By Simon Evans
MANCHESTER, England (Reuters) - Manchester City take a 2-1 lead into their Champions League last 16 match against Real Madrid at the Etihad Stadium on Friday but manager Pep Guardiola needs no reminders of how quickly games can turn in Europe's elite competition.
In last year's quarter-finals City went out on away goals to Tottenham Hotspur after looking in command when 4-2 up in the second leg.
The previous year, City were blitzed by three Liverpool goals inside 19 first-half minutes as they fell to a 5-1 aggregate defeat.
Guardiola's first campaign with City in the Champions League ended in the last 16 when they threw away a 5-3 first-leg advantage over Monaco with a 3-1 defeat in the principality.
In each of those games there were periods when City lost their grip on the game, their possession football and attacking creativity undone by sloppy defending and a loss of focus.
"This competition punishes you a lot," Guardiola told a news conference on Thursday.
"We know it, we have spoken about that the last years and we know it. If we want to make a step forward as a team to be close to winning this competition we have to be better in this area," he said.
Much has changed since the first-leg against Real on Feb. 26, when City triumphed thanks to late goals from Gabriel Jesus and Kevin De Bruyne (penalty).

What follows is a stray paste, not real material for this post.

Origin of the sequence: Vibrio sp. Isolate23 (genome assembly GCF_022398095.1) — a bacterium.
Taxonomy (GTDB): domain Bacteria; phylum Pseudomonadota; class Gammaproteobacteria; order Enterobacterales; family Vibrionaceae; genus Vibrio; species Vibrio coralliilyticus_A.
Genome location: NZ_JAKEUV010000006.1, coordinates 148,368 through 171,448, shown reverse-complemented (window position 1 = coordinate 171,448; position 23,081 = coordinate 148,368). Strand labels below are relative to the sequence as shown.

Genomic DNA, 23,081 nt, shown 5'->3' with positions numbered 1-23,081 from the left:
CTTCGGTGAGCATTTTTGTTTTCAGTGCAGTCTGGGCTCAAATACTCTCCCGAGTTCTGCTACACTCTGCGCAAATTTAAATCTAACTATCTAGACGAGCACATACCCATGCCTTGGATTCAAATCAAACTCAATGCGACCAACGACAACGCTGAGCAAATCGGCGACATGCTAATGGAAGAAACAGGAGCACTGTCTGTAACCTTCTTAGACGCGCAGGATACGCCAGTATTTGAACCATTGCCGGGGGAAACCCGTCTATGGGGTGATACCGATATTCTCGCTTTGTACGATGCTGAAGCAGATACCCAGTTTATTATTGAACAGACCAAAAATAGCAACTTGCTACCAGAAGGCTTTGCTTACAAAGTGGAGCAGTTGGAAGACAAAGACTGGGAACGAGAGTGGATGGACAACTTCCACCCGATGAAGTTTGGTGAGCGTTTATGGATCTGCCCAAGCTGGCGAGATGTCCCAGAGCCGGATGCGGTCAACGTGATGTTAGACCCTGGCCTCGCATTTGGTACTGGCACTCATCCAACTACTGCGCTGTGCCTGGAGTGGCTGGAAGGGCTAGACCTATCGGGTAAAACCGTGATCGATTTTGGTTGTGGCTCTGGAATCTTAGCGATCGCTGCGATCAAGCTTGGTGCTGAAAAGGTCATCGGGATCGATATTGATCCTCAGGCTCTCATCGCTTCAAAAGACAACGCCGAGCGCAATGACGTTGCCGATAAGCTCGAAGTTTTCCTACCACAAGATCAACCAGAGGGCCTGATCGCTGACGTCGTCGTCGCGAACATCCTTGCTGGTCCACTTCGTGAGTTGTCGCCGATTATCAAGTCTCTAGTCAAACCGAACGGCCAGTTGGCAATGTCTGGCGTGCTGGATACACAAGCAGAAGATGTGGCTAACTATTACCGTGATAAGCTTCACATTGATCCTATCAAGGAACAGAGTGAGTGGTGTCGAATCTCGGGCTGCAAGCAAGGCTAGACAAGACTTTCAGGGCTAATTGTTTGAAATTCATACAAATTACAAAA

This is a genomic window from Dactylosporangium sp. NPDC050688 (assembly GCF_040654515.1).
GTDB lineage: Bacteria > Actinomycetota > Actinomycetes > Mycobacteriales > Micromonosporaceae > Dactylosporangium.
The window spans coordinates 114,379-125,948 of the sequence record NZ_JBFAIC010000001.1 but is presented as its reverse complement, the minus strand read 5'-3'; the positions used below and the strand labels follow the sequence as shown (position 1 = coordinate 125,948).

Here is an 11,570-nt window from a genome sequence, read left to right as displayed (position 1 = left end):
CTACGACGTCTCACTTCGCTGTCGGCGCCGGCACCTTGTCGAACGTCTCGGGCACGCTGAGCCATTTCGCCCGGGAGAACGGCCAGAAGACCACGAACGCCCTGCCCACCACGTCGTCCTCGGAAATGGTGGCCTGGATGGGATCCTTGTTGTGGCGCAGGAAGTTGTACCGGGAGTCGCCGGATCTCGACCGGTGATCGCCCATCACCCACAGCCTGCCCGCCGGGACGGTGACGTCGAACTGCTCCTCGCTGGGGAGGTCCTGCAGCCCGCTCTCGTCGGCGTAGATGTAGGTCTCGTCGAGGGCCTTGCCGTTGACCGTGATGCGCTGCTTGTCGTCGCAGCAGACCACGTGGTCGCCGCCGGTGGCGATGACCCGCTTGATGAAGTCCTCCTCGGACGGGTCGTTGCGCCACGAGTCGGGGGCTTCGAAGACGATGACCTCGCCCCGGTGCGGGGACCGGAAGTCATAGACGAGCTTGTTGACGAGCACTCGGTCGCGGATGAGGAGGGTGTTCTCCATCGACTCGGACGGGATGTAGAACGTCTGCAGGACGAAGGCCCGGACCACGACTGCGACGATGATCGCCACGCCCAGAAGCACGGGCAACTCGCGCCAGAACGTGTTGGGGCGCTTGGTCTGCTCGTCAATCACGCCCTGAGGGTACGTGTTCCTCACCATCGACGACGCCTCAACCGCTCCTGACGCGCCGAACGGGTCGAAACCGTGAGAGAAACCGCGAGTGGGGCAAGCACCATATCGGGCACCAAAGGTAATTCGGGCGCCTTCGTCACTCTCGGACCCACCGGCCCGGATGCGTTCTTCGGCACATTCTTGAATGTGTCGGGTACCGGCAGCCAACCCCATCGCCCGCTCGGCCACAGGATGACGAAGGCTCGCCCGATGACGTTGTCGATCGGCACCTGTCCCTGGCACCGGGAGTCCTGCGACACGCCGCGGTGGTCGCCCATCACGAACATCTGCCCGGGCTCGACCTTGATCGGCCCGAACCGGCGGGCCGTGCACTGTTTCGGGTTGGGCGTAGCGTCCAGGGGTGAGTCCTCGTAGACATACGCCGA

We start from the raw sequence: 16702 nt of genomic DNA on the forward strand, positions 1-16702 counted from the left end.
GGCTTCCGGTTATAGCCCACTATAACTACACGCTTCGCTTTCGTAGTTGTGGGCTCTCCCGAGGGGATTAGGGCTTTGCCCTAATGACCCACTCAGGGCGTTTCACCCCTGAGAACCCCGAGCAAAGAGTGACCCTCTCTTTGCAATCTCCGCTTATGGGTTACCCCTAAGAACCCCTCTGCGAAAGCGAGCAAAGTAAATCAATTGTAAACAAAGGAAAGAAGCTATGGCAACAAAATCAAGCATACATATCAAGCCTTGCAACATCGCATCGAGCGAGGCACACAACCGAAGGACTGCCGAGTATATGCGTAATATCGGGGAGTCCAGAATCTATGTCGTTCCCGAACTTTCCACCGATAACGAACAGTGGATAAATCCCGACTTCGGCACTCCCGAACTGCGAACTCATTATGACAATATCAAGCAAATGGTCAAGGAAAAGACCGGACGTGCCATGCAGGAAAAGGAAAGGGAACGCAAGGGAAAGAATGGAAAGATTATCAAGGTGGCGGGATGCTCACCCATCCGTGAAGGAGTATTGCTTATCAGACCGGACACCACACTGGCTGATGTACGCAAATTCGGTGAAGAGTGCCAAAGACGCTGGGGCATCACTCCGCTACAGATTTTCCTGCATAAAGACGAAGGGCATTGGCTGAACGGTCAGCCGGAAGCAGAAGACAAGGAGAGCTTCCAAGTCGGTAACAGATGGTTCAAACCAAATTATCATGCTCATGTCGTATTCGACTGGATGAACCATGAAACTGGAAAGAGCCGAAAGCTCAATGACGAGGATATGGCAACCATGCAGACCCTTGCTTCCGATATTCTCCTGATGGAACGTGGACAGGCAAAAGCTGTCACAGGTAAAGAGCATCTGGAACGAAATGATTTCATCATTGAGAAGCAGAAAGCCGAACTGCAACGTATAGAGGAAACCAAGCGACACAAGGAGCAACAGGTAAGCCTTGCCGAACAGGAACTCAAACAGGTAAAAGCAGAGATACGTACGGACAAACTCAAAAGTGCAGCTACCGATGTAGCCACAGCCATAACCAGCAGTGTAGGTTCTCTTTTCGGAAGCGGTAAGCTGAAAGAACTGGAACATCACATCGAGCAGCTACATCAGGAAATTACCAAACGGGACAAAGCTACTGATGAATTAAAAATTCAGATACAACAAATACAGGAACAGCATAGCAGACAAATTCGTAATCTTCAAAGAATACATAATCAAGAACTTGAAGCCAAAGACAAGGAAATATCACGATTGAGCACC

Zinedine Zidane's side came back after the lockdown to clinch the Spanish league title with a run of 10 straight wins and they have had time to recover after drawing their final game of the season at Leganes on July 19.
Guardiola and his team studied Real, record 13-times European champions, closely during their domestic return but the former Barcelona manager isn't sure that will help him a great deal.
"When you think that you’ve got one of his tactical plans covered he’ll hit you with another or revert. It is already very difficult to analyse tactics. In the dim and distant past we played the first leg and what we can remember from that we will put to good use," he said.
"Since then, we’ve watched all Madrid’s games since La Liga restarted so we’ve spoken about how we think Madrid might approach this game, but what we have done more is speak as a squad about how we can hurt Madrid and cause problems for them. That is what we’ve been focusing on in the buildup to this game," he said.
Guardiola was giving little away but hinted his side are unlikely to adopt a cautious approach to defending their lead.
"We want to impose our own style, whether we are defending or playing on the counter or Madrid are countering. We want to take the game to certain areas of the field where we can hurt Madrid and show the qualities of our players".
(Reporting by Simon Evans; Editing by David Holmes)